Liberty and equality

By | 2011/11/10

The great French thinker, Voltaire, is famously quoted as saying:

“I disagree with what you say, but I will defend to the death your right to say it.”

This has shaped a great deal of Western democracies, either directly or subtly, and it undoubtedly has its place.

But it’s time to revisit the notion that this is a representation of a static ideal, and start to have a long hard look at what it also enshrines: hate speech.

You see, I’m effectively told periodically that I’m a bigot. You might think this means that I hate a particular group of people, or I’m a misogynist, but no, it’s because I refuse to accept a place for hate speech.

In order to be truly enlightened, it seems, I must be happy to let people get away with poisoned words and attitudes.

In my particular instance, many in society seem to have this blinkered view that it’s OK to argue against GBLTI rights, because of tradition. Traditionally same-sex couples have not been allowed to marry since the 16th century, and therefore traditionally it’s still OK to argue against it.

That, quite frankly, is just one layer of abstraction away from “the bible says marriage is between a man and a woman”. Well, there’s a lot of things the bible says marriage is about, and most people who tout that argument don’t have a clue. But Betty Bowers does. In short, when we look at what the bible says a marriage should be about, it stands apart as an example of aberrant and immoral behaviour in a way few other documents do.

But returning to tradition. People want and cling to their traditions. But selectively. The traditional view, for instance, espoused by the Australian Prime Minister, Julia Gillard, is that marriage is between a man and a woman. Yet by those same traditions, she’s a whore, because she’s living in sin with her partner without having married him. What’s more, if we go back to that 16th century tradition, then she shouldn’t be in politics at all, because women had no rights to such lofty ambitions beyond motherhood, sewing, writing and the occasional writing of great novels. How traditional is she?

Want to bring those traditions forward a bit? Say to the 1970s? OK, well according to Pope Ratzinger, that’s when traditionally pedophilia was not seen as an issue:

“In the 1970s, pedophilia was theorised as something fully in conformity with man and even with children … It was maintained – even within the realm of Catholic theology – that there is no such thing as evil in itself or good in itself. There is only a ‘better than’ and a ‘worse than’. Nothing is good or bad in itself.”

Are any of you traditionalists for the reinstitution of that tradition? I know I’m not. Tradition is a dangerous word. It has its place, but it should not be an excuse in and of itself.*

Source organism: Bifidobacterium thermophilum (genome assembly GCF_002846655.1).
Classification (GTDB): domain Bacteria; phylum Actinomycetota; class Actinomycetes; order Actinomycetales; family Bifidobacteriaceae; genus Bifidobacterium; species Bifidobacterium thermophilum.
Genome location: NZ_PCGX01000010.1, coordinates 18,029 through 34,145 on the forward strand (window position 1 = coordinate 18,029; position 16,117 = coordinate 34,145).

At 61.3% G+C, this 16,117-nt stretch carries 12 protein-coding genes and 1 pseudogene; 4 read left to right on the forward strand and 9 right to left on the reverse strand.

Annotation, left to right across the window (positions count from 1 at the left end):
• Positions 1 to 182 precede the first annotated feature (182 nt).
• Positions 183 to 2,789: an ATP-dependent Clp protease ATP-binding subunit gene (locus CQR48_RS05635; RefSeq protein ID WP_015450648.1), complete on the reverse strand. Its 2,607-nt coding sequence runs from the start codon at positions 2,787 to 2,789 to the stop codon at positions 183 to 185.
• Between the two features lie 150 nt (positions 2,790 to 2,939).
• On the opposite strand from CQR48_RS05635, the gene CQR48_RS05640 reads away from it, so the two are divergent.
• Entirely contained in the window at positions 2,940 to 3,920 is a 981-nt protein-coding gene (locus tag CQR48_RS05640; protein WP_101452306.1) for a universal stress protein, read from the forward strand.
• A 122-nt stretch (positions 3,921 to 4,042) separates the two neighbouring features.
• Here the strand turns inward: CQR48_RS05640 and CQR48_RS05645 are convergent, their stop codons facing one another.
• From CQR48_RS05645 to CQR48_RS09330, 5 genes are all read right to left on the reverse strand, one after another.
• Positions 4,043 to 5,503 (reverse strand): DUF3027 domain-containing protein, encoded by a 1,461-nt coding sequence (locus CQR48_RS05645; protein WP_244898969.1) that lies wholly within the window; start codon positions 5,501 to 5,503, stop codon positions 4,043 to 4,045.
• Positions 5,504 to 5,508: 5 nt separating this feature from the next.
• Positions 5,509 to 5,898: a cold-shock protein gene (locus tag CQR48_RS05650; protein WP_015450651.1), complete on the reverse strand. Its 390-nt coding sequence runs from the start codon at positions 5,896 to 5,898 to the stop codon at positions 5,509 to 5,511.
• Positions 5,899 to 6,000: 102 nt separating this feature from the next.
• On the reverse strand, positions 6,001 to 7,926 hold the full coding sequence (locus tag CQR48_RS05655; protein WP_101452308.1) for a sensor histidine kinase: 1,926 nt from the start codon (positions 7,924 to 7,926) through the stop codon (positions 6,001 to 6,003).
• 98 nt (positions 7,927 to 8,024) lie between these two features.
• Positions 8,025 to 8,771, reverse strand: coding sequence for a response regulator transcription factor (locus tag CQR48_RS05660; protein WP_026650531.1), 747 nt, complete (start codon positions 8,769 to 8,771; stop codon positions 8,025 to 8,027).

We’re told that because such beliefs are traditional we should accept that many people who hold them are just ignorant, and shouldn’t be lumped in with all the ‘haters’.

But what are they doing? Even if we accept for a moment that they are being ignorant, their ignorant mouthing of bad attitudes still constitutes hate speech. Sure, we have murder and manslaughter charges in society, but either way they still reflect that someone died. Does it really matter if its first degree hate speech or second degree hate speech when the net result is the same? Do people get off scott free when it can be proven they committed manslaughter instead of murder?

Coming out of a store about 9 months ago now, I was carrying a case of cider. A man was walking into the store with his son, who was under 10 years old. The son asked “Dad, what’s cider?” To which the father replied “It’s sort of like beer, but only girls and fags drink it.”

What logical reason should I have had to let that go? In one statement the father had deliberately conveyed his bigoted attitude to his son, which would undoubtedly have either started to or continued to set the behavioural pattern of inappropriate social behaviour. So I turned and said, “Excuse me, I prefer to be called gay“.

I don’t know whether he thought I was out of earshot, or whether he thought I’d find it amusing, but what he didn’t find amusing was having a 6 foot tall, large and angry guy with a mohawk and tattoos not only (a) come out as gay in front of him and his son, but (b) unashamedly do so.

We don’t fight bigotry by continuously turning the other cheek or accepting that people have a right to say what they want. We fight it by pushing back.

Australia does not have free speech laws, and while we have laws that are quite liberal and permissive of people saying what they want to say, they draw the line at hate speech.

And so do I.

A right to free speech is not a right to espouse bigoted views, regardless of they were developed.

Hate Speech is not Free Speech


* Apparently, nothing is good or bad in itself according to the catholic church, unless you’re talking about condoms or homosexuality. At that point though, you’re the spawn of satan and evil incarnate. It’s interesting that a church can have a notion of mortal sin – unforgivable acts – but then run around and say there’s no good or evil.

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  1. Pingback: Equality for … bigots?

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